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JohnS
02-16-2012, 01:03 PM
I have a JAO thats stuck.

I tried to keep it as close to the origanal reciepe as possible. In fact I have made 4 patches similtaniously, but my clover is stuck.

These are the steps that I have taken to unstick it.

first, I tried pitching, (nuked and fried) bread yeast, then adding nutrition, and energizer.

After that did not work I made a starter with K1V adding and increasing must additions at 20 minutes, 1 hour, and then overnight, all to no avial.

Now it has been recomended to use UVAferm and its really hardcore I guess, but I dont know what else to do.

I have also checked the ph. last month (the JAO is about 2 months old) it was a bit high at about 4.4 or 4.6. I have added some calcium carbonate and then it droped to about 3.2. Then having added a splash of lemon juice it brought it up to about 3.6. Last night it was back up to about 4.4. I dont understand why the PH has risen so much when nothing in particular has been done and I am sure that there must be bacteria or bad yeast culture in this batch.

The next step I will take is rack off the lees so as to separate the must from the lees, repitch with the UVAferm using a starter with goferm, and hope for the best.

Now, I am thinking that the reason its stuck has to do with the one gallon plastic water jug, Maybe its not as sterile as I had thought.

My questions are these. Why would the PH go up? Could I have a poor quality jug that allows bacteria or air to get in? Most importantly is how do I get this patch unstuck??

YogiBearMead726
02-16-2012, 02:27 PM
My questions are these. Why would the PH go up? Could I have a poor quality jug that allows bacteria or air to get in? Most importantly is how do I get this patch unstuck??

The pH went up, most likely because you added calcium carbonate, which is alkaline (hence makes the pH more alkaline). It can sometimes take some time for the pH effect to appear in testing after treatment, which is probably what happened in your case.

I doubt the jug is a huge issue. Granted, plastic can harbor bacteria if scratched or not properly cared for, but using a water jug probably didn't introduce bacteria.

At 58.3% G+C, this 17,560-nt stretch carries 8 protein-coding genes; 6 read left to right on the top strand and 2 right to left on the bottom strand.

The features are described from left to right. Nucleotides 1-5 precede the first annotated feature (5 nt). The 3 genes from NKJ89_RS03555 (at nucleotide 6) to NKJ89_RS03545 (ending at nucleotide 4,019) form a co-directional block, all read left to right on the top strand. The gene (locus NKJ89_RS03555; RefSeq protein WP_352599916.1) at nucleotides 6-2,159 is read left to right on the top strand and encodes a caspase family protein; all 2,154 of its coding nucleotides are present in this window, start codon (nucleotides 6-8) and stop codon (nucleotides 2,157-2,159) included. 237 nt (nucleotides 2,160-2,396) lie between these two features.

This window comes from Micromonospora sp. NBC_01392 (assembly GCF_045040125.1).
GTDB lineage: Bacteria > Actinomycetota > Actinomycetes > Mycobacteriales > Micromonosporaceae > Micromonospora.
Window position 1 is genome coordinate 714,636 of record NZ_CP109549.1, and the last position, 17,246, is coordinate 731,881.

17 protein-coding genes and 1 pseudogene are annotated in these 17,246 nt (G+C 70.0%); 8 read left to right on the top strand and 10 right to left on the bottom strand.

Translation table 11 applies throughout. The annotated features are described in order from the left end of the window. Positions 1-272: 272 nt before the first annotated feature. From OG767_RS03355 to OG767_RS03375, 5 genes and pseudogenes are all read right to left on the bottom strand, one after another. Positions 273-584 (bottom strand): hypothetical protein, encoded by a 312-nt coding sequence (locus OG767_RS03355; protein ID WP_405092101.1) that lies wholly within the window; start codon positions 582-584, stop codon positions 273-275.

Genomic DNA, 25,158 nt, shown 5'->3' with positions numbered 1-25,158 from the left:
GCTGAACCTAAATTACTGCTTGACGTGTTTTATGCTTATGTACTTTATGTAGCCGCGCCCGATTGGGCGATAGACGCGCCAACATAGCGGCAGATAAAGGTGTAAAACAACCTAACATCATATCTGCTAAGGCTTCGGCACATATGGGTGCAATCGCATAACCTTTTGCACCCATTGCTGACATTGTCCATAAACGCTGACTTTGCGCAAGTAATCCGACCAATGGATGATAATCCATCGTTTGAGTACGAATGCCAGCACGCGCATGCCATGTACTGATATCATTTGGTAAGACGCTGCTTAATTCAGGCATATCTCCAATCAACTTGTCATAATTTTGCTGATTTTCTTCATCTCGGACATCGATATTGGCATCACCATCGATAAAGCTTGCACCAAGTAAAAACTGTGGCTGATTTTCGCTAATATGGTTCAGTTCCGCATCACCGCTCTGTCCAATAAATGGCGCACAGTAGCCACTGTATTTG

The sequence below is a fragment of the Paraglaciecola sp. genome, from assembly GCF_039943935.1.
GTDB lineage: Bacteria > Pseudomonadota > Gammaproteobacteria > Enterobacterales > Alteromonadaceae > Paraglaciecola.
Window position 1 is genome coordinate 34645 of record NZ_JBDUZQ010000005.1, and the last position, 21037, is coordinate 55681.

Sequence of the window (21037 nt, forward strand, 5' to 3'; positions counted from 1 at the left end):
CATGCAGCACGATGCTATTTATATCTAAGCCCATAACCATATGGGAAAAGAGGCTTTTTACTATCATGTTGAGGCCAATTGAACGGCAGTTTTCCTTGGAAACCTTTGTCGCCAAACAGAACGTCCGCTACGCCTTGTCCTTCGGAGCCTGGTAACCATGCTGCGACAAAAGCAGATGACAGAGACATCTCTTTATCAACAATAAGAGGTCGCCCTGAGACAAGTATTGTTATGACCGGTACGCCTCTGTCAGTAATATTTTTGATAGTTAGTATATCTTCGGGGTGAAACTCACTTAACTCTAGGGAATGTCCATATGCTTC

What exactly makes you think this batch is stuck? Is it incredibly, sickly sweet? Can you take a hydrometer reading? What temperature is it fermenting/sitting at? And most importantly, what exactly was your recipe? You say you tried to stick to the recipe as closely as possible...so what exactly did you do differently?

JohnS
02-16-2012, 02:46 PM
The only thing I did differently was added a few extra cloves since the ones in the cabinet were old.

Ph now is about 3.6 or so. I have added lemon juice for a second time. I am hoping it will stay stable now.

I know its stuck because the OG was about 1.36 and the SG now is 1.080 and it sweeter then the other batches I have started at the same time.

I am thinking if I cant get it unstuck then I will most likely drink it as it is. I just would really like to unstuck it.

Also, every time I shake the jug, there is a foaming reaction that follows. Maybe the yeast is not dead, but only dormant.

Sure would like advise or comments on this one.

Chevette Girl
02-16-2012, 02:51 PM
I have also checked the ph. last month (the JAO is about 2 months old) it was a bit high at about 4.4 or 4.6. I have added some calcium carbonate and then it droped to about 3.2. Then having added a splash of lemon juice it brought it up to about 3.6. Last night it was back up to about 4.4. I dont understand why the PH has risen so much when nothing in particular has been done and I am sure that there must be bacteria or bad yeast culture in this batch.

My questions are these. Why would the PH go up? Could I have a poor quality jug that allows bacteria or air to get in? Most importantly is how do I get this patch unstuck??

This strikes me as odd, if you added lemon juice the pH should have dropped, as acid has lower pH. Are you using a tester or the strips?

The only reasons I could see for the pH rising on you when nothing's been happening is if trapped carbon dioxide escaped from the must while it was having its little quiet time (carbon dioxide dissociates in water to make acidic compounds which drop your pH, might be why you get foaming when you shake the jug). Or if the calcium carbonate (which should have raised it, not dropped it) wasn't been fully dissolved and took a few days to do its thing.